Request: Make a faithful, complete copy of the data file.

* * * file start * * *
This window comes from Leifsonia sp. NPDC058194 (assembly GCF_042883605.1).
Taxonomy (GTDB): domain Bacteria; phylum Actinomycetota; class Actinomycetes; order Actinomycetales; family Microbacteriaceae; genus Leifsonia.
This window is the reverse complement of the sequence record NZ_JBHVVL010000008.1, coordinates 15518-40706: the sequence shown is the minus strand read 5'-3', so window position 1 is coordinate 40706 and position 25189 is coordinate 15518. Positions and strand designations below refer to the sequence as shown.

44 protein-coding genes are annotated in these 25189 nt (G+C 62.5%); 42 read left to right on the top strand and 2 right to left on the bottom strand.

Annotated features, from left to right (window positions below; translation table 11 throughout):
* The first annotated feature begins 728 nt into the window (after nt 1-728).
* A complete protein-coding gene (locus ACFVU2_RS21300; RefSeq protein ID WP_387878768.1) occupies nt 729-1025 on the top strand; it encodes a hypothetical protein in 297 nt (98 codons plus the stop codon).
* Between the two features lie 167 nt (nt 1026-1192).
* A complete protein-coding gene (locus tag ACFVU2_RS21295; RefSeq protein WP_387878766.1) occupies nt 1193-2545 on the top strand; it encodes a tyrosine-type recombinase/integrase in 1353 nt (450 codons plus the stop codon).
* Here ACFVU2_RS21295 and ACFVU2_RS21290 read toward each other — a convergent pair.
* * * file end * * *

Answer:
This window comes from Leifsonia sp. NPDC058194 (assembly GCF_042883605.1).
Taxonomy (GTDB): domain Bacteria; phylum Actinomycetota; class Actinomycetes; order Actinomycetales; family Microbacteriaceae; genus Leifsonia.
This window is the reverse complement of the sequence record NZ_JBHVVL010000008.1, coordinates 15518-40706: the sequence shown is the minus strand read 5'-3', so window position 1 is coordinate 40706 and position 25189 is coordinate 15518. Positions and strand designations below refer to the sequence as shown.

44 protein-coding genes are annotated in these 25189 nt (G+C 62.5%); 42 read left to right on the top strand and 2 right to left on the bottom strand.

Annotated features, from left to right (window positions below; translation table 11 throughout):
* The first annotated feature begins 728 nt into the window (after nt 1-728).
* A complete protein-coding gene (locus ACFVU2_RS21300; RefSeq protein ID WP_387878768.1) occupies nt 729-1025 on the top strand; it encodes a hypothetical protein in 297 nt (98 codons plus the stop codon).
* Between the two features lie 167 nt (nt 1026-1192).
* A complete protein-coding gene (locus tag ACFVU2_RS21295; RefSeq protein WP_387878766.1) occupies nt 1193-2545 on the top strand; it encodes a tyrosine-type recombinase/integrase in 1353 nt (450 codons plus the stop codon).
* Here ACFVU2_RS21295 and ACFVU2_RS21290 read toward each other — a convergent pair.